Each year, chronic constipation causes 2.5 million doctor visits, making it the most common digestive complication in the U.S. Constipation is increasingly common and can affect anyone, regardless of age or lifestyle. Symptoms can last weeks and become severe if not treated.
Constipation is a digestive issue characterized by infrequent bowel movements and hard, dry stools.
Causes range from inadequate water or fiber intake to hormonal complications and certain medications.
Chronic constipation should be addressed as it may arise from another condition; see a doctor if symptoms last over three weeks or cause pain or rectal bleeding.
Home remedies for constipation involve increasing fiber, exercising, drinking plenty of fluids, and over-the-counter laxatives.
This is why it is important to be aware of the causes and effects of constipation so that you can seek immediate medical attention if necessary.
What is constipation?
Constipation is a term used to describe a range of digestive experiences, including infrequent bowel movements and hard, dry stools that are difficult to pass. Generally speaking, you may be constipated if you have fewer than three bowel movements a week and your stools are lumpy or hard. Some other common signs of constipation include straining, bloating, and cramps.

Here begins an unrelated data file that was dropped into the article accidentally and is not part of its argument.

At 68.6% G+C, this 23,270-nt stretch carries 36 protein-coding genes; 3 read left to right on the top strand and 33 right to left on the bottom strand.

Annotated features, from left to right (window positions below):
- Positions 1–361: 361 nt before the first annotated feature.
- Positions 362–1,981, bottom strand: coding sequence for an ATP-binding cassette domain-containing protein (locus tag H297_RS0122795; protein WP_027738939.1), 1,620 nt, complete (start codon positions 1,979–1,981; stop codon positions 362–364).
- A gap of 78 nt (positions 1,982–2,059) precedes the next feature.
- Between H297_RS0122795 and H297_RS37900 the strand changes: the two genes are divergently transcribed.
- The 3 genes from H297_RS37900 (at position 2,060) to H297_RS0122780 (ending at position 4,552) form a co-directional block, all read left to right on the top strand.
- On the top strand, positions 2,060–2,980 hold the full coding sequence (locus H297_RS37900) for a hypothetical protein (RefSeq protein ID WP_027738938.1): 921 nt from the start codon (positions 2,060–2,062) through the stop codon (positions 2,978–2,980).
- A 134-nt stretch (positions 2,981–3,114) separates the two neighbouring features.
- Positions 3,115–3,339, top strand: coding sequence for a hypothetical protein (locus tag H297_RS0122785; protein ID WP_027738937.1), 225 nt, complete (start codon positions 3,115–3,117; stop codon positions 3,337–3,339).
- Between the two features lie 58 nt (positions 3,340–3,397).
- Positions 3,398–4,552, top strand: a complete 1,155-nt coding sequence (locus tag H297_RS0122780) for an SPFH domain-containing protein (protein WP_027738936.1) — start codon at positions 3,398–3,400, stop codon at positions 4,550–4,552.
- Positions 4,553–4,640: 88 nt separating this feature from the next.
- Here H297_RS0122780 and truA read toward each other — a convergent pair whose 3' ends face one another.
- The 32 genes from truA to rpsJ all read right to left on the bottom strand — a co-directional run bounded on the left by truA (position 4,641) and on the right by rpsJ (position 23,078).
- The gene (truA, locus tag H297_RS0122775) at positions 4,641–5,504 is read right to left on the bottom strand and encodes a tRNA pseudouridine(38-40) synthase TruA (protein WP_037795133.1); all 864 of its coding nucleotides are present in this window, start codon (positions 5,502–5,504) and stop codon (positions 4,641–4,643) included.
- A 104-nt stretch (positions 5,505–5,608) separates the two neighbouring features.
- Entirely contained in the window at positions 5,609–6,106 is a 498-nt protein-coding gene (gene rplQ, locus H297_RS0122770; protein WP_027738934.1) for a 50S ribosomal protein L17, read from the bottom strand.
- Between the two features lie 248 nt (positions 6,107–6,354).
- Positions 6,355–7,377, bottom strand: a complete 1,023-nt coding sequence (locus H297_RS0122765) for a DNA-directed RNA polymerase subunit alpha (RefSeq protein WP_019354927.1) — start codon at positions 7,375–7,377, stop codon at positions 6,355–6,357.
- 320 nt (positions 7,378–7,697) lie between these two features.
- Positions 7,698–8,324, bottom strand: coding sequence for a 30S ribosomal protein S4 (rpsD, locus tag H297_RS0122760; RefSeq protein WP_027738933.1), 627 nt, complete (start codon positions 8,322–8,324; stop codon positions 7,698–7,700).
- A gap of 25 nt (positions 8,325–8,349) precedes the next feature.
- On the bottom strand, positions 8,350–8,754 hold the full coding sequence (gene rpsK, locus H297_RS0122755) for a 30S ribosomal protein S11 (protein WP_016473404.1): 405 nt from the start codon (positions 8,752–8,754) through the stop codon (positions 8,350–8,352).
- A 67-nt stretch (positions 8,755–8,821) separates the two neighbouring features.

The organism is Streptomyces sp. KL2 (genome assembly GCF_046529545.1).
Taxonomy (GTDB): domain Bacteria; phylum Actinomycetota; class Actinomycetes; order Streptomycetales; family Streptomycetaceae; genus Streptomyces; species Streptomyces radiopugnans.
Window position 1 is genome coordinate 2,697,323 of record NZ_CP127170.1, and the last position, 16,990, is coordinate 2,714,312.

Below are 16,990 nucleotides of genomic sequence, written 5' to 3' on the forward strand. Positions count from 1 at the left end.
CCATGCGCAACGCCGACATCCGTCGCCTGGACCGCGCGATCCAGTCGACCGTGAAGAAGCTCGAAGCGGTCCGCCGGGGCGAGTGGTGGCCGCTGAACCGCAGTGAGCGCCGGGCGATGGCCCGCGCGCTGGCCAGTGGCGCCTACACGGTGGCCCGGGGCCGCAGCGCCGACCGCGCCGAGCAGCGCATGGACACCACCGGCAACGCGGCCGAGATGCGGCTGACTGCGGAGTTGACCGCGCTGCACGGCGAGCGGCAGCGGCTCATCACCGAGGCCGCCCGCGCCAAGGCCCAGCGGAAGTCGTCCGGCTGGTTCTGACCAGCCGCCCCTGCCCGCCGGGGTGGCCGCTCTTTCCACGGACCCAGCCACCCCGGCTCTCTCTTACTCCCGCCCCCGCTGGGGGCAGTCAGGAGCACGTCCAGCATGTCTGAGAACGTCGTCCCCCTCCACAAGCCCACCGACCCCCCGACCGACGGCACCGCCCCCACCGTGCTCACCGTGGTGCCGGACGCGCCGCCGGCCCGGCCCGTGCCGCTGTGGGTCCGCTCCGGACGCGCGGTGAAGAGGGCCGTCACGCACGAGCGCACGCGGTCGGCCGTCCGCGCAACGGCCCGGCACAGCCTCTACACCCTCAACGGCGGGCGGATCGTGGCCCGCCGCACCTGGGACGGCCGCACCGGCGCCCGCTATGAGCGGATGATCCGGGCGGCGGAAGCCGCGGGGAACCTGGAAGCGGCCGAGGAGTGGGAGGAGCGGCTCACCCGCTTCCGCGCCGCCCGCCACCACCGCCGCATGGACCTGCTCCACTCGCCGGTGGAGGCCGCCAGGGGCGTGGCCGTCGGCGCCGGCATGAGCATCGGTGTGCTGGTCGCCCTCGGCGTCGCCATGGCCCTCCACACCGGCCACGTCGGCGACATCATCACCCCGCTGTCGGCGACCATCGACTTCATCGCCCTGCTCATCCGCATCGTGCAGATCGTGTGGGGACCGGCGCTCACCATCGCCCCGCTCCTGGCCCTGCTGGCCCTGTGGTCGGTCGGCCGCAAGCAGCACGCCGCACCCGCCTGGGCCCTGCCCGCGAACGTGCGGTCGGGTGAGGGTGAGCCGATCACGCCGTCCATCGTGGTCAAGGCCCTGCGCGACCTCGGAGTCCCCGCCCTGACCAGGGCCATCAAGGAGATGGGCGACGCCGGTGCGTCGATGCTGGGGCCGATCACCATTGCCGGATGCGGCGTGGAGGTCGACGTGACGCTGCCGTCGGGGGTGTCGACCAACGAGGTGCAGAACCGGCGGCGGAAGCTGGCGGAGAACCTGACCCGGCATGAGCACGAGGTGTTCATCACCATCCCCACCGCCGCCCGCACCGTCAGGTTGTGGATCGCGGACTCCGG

If these issues persist for several weeks or become severe and accompanied by nausea, vomiting, or rectal bleeding, then it is essential to seek medical advice from your doctor. Though, in most cases, constipation can be treated easily with changes in diet and lifestyle, it is better to prevent it than need to cure it.
Sometimes, constipation may develop periodically and go away with a few changes to your routine. In chronic constipation, this is not the case, and it occurs frequently and for a longer duration, up to several months. It is a condition more common in elderly individuals and is usually a secondary symptom of another condition.
Common causes of constipation
The typical causes of constipation include inadequate water and fiber intake, lack of physical activity, certain medications, lower bowel diseases, and ignoring the urge to have a bowel movement. There are multiple causes and usually a combination of factors that lead to becoming constipated.
Common causes of constipation include:
- Lack of dietary fiber
- Hormonal complications
- Certain medications
- Iron supplements
- Aluminum and calcium based antacids
Signs and symptoms of constipation
Constipation is a common yet uncomfortable digestive issue. Common signs of constipation include having fewer bowel movements than usual, stools that are hard or lumpy in consistency, straining or difficulty passing stools, and feeling as if you cannot empty your bowels after having a bowel movement.
Other signs of constipation may include:
- Belly bloating
- Hard and small stool
- Feeling of fullness
- Abdominal discomfort or cramping
Most of the time, constipation can be relieved temporarily with dietary changes such as increasing the amount of fiber in one’s diet or drinking more fluids; however, if constipation becomes severe or chronic, it is important to seek medical advice from your doctor.